#16 – What I’ve Learned From Moonbeam
Today Moonbeam is 19 weeks old (mommy speak for 4.5 months!). Wow. Like seriously wow. This little girl is growing up right before my very eyes and I'm trying to figure out where all the time has gone. A lot of it has been spent adoring this little person that we love so very much. A lot of it has been spent doing laundry, cleaning bottles and changing diapers. Most of it has been spent learning the ropes. Over the past four and a half months, I have been through some intense mama schooling - some of it baffling, some of it kind of disgusting, but all of it super good. Without very much notice at all, I had to quickly learn about umbilical cord care, cleaning poop from the many cracks and crevices little girl babes have, good vs bad poop colours, the importance of burping, how to quickly and efficiently deal with poop explosions and how to find time for eating and sleeping and cooking and cleaning and and and... The learning curve was steep. But learning to be a mommy has been the best educational experience I've been through to date. Google has been a reliable teacher. So has my mom. The women in my life have been amazing sources of info - my sister, my aunt, my gramma, my mother in law and sisters in law, my gal pals… But the best teacher, hands down, has been little Moonbeam herself. She has taught me more about life in these short 19 weeks than anyone or anything ever has before. She's got good values, this kid. Among her top lessons: Smile. Never stop smiling. Even when you're sad, distressed or uncomfortable - if you can throw in a smile, you will remind those that love you that the outcome is going to be a-ok. Smile when you wake up, smile when you're going to sleep. Smile at strangers and at those you love - not only does it make you feel good, it's the winning ticket to making many new friends and to swaying people to your side. Be present. At times I catch myself spinning my thoughts about the future (e.g. return to work stress, childcare stress, you name it stress). Then I look down at the baby I'm holding in my arms or pushing in our stroller and in seconds flat, I tune in to what she is experiencing at that moment. I tune in to the sound of a bird singing, the feel of the wind on my face, the movement of the light on the carpet. I tune in to the radio announcer, to the sound of the fan spinning and the feel of Moonbeam's breath on my chest. She brings me back to the now and it's amazing. Everything is new for her, everything is remarkable. She is my little yogi. Any discomfort can be cured by a full tummy, a cuddle and a nap. Enough said. Family matters. Friends are great, don't get me wrong. But family is the most important thing. Family for us means unconditional love and acceptance. Cousins are your first friends and grandparents, aunts and uncles give the best snuggles. There is no one that I feel more comfortable leaving my baby with than her grandmas. There is no one that gets as big a kick out of baby giggles or developmental milestones than our family members. I am beautiful ... and smart too. I need to believe this, because this is Moonbeam's truth. If I waver on this one, Moonbeam's perception of beauty and intelligence will shatter. I define her understanding of what beauty is and for her to grow up feeling beautiful and smart, I need to know that I am the things she sees in me. I am her female role model - I shape her understanding of the world of women. Prioritize! Since Moonbeam's arrival, I've had to quickly learn that when there is free time, I need to make a conscious decision as to how I'm going to spend that free time. I've learned that nap times need to be used for the things that I consider important (important, by the way, has shifted to hold new meaning ... like I used to think having a shower was a given - I've reclassified it as important ... in other words, not necessary, but high on the priority list). Bottle and formula preparation are important. Having enough sleep is important. Having my morning coffee is important. But making sure I have a clean shirt to throw on is now less important (seriously, I've actually contemplated if dried poop or puke is "cleaner" ... dried puke won hands down). Curling or straightening my hair? I can't even believe I used to do this on a daily basis. Definitely not important, which means it doesn't get done. Motherhood is amazing and provides so much opportunity for self-reflection. Moonbeam rocks my world and I know I rock hers too. We are in this together and I couldn't ask for a better teacher and student, all wrapped into one.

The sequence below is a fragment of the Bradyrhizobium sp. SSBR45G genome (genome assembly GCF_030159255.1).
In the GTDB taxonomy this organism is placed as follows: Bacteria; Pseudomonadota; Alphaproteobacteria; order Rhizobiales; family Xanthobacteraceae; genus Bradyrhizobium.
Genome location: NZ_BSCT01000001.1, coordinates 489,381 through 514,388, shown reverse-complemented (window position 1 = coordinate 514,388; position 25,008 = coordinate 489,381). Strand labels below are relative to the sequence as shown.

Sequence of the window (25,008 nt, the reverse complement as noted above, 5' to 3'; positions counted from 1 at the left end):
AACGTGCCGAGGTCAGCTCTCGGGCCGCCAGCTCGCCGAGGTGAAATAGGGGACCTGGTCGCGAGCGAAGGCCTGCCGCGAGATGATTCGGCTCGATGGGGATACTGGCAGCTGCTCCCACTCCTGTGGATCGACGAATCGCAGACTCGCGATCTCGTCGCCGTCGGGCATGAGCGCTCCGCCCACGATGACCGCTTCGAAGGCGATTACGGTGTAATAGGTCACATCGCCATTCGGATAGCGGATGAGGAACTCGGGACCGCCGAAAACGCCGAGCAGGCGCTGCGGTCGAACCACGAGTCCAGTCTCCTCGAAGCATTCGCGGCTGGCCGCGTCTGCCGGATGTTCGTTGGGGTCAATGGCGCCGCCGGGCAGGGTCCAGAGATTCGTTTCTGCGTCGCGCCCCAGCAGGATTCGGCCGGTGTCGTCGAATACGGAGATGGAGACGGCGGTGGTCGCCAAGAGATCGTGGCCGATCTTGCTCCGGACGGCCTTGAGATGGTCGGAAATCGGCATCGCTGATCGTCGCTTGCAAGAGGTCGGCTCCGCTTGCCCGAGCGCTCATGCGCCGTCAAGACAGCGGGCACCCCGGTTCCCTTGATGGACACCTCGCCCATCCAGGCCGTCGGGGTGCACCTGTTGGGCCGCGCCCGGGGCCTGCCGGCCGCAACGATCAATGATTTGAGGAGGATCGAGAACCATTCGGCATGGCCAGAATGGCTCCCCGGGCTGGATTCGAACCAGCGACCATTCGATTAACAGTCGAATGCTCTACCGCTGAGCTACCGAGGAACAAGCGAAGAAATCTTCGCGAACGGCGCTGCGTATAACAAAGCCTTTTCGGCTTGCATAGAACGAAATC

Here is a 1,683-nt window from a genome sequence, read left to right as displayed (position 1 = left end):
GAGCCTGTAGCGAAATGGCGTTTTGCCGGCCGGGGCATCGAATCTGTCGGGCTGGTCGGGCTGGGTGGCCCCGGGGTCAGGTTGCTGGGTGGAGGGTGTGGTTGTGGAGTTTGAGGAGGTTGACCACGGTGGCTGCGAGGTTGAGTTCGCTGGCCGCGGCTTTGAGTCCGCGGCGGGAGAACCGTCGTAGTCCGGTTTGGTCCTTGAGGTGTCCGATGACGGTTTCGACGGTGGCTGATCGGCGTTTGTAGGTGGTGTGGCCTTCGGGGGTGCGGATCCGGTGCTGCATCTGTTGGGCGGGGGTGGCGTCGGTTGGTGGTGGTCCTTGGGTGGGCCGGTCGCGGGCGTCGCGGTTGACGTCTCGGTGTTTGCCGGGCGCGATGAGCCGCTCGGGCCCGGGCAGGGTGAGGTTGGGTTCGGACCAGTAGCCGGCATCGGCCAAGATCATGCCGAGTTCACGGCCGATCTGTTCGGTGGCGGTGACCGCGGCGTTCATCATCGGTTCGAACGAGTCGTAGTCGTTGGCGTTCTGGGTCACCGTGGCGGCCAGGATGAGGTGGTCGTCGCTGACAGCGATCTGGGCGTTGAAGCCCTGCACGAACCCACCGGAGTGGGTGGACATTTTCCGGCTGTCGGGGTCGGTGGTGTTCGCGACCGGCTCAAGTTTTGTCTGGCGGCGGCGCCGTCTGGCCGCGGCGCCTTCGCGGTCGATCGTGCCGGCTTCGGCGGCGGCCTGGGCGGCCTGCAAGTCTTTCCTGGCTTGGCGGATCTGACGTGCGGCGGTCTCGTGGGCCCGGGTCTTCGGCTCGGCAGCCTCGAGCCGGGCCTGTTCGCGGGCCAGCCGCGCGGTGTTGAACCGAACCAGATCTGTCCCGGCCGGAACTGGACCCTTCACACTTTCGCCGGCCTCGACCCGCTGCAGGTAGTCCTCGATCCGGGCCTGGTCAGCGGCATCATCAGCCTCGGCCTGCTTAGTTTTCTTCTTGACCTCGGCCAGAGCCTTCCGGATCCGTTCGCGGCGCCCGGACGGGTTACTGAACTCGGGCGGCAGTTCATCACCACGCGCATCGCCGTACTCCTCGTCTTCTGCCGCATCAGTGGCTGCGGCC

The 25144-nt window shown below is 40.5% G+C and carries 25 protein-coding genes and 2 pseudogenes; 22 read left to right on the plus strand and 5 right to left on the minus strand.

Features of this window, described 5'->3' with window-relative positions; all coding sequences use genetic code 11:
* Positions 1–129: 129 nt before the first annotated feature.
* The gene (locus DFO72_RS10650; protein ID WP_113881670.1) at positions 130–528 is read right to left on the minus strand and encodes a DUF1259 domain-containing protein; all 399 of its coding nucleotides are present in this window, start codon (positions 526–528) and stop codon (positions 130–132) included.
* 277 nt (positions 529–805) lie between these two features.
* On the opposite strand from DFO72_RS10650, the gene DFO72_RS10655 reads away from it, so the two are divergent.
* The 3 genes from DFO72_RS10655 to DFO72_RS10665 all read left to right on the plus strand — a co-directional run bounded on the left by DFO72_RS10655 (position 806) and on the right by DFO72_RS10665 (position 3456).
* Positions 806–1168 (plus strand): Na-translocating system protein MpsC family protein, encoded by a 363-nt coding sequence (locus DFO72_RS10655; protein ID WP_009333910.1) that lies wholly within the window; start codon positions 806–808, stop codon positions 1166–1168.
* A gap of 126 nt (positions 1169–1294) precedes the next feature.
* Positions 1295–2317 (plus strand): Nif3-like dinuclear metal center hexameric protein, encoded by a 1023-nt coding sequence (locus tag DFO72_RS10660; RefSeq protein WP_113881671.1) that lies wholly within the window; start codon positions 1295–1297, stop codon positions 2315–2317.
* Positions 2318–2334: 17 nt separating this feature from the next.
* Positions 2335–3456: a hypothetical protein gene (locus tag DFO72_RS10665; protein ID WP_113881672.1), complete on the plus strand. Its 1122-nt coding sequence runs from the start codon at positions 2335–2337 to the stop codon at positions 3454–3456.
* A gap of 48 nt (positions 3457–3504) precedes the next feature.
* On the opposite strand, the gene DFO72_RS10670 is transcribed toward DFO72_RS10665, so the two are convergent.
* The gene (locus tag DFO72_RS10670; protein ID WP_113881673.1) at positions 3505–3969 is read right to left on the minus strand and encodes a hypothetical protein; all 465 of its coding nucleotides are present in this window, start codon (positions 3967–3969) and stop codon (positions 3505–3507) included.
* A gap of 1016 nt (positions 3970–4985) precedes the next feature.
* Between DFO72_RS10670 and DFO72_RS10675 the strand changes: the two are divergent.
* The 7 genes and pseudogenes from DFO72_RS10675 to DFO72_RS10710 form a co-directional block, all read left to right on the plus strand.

#17 – Transitioning